A new Roseville pottery collector who inherited a few pieces of brown Pine Cone asked for clarification on why some pieces are marked and others are unmarked. He was also concerned that the unmarked vases and those pieces with marks that did not include USA may be non-vintage or reproductions.
Pine Cone was probably the most popular pattern of Roseville from its introduction in 1935 throughout its years of production. As a result of this popularly and the resulting extended years of production, Pine Cone is one of the few Roseville patterns that was marked four different ways including:
- Foil labels were used in 1935. Typically these labels are missing leaving the piece unmarked. Some examples of Roseville Pine Cone from this time period were also marked with a hand written shape number in crayon.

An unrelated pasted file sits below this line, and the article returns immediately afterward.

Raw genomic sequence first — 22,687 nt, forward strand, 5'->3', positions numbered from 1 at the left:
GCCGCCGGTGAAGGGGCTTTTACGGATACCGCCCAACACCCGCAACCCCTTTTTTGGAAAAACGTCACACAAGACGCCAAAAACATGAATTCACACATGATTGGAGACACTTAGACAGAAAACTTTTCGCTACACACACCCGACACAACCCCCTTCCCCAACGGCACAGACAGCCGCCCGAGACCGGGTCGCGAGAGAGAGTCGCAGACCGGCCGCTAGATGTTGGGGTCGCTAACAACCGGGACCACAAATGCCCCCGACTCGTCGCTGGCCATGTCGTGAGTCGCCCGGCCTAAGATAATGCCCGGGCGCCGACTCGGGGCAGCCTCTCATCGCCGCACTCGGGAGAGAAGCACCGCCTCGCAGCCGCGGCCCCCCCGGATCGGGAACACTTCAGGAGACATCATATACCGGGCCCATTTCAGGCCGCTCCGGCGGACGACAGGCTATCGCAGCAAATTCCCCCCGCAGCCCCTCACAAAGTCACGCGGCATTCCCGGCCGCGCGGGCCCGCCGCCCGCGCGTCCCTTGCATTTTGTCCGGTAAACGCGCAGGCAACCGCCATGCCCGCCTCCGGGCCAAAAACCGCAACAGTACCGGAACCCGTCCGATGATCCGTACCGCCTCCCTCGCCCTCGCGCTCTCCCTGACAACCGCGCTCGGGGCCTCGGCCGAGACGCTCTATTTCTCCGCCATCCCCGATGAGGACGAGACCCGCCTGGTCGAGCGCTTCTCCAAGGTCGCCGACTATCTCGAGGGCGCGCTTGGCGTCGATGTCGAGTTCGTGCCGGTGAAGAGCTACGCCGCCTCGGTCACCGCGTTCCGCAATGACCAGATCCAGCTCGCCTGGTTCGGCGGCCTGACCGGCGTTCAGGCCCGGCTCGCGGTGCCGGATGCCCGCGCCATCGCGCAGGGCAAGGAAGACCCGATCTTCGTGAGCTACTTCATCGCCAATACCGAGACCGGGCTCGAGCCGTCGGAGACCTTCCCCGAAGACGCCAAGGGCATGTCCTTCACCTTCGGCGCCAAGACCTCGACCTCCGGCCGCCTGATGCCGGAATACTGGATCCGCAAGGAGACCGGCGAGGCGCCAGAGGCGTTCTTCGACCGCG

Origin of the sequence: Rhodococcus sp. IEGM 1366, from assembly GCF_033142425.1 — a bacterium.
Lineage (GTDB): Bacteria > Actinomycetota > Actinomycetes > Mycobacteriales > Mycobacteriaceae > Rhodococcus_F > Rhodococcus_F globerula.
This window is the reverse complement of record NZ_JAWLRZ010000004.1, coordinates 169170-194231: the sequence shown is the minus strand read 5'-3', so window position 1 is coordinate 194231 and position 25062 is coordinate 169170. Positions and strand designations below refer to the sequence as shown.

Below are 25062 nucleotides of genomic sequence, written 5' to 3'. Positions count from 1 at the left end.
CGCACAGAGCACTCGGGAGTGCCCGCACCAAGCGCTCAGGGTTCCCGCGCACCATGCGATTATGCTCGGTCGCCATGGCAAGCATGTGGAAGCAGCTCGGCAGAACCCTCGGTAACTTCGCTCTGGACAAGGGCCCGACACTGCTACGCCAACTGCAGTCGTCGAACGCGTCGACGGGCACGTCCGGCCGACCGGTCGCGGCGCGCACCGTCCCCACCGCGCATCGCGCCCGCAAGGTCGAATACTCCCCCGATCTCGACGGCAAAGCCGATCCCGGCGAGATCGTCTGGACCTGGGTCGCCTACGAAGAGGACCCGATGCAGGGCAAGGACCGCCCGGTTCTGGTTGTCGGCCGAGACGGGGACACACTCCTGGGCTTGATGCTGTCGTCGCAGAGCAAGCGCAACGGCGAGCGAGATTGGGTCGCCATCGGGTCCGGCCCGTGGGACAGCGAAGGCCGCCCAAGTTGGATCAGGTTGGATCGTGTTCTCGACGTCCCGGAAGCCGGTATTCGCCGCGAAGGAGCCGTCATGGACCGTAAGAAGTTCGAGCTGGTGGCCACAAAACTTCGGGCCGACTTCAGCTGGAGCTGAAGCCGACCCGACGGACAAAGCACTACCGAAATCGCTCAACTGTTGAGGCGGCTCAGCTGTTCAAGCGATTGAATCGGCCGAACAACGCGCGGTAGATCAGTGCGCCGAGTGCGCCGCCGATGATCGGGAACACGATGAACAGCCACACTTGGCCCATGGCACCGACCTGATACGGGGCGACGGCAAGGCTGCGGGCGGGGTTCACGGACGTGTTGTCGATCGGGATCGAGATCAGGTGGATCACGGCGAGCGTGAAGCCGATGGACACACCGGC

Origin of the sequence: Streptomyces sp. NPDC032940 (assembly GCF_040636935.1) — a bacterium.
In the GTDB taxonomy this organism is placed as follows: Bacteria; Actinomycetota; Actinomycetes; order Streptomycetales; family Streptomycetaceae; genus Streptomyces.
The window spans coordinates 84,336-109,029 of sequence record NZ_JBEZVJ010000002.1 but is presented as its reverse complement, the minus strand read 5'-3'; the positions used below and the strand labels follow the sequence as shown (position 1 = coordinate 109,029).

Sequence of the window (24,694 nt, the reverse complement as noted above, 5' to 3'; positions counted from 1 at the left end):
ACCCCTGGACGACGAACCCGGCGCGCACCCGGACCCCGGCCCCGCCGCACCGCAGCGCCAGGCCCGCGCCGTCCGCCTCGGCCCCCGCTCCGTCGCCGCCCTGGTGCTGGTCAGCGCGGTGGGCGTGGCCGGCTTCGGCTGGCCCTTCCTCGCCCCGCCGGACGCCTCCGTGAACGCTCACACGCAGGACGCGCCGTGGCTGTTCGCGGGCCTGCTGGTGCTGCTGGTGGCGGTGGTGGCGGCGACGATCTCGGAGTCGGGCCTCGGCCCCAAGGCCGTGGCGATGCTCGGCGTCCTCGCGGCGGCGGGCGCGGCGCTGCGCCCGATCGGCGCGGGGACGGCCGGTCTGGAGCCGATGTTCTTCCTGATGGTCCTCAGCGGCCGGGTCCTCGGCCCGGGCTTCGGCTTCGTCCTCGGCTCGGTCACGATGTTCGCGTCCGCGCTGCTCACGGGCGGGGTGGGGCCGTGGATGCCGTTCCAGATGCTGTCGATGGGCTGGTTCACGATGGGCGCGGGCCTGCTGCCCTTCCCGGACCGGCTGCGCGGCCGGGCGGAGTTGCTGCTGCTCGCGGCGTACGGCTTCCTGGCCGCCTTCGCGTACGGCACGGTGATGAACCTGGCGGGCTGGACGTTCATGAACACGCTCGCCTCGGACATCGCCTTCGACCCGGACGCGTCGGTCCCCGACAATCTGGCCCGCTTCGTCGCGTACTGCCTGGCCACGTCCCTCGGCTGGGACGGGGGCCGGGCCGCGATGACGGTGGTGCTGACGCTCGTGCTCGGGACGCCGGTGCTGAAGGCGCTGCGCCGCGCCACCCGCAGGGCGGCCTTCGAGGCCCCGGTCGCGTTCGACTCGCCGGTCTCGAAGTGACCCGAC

- Die-impressed (incised) mark including Roseville (in script) and the shape number and size such as 632-6. The 632 is the shape number for a jardiniere and the 6 indicated that the inside diameter of the jardiniere is 6". It is very important to note the mark used between 1936 and 1939 did not include USA. A very common misperception among new Roseville collectors is that pieces without the USA mark are reproductions.
- Starting in 1940, Pine Cone was marked with a raised and molded mark that included Roseville USA and the size and shape number. It is believed that in the early 1940s Roseville Pottery ended production of the Pine Cone pattern. The raised USA Pine Cone mark is probably the least common of the four variations.
- In 1953 Roseville Pottery reintroduced the Pine Cone pattern. These later Pine Cone pieces were marked with the raised Roseville USA script mark along with the shape number and size. Some of the Pine Cone Modern pieces are also marked with a die-impressed PINE CONE. Pine Cone Modern included 51 shapes according to the factory brochure. Each of the Pine Cone Modern shapes were assigned shape numbers in the 400s. Pine Cone Modern remained very popular until the Roseville factory was sold in 1954.
Greg Myroth – Just Art Pottery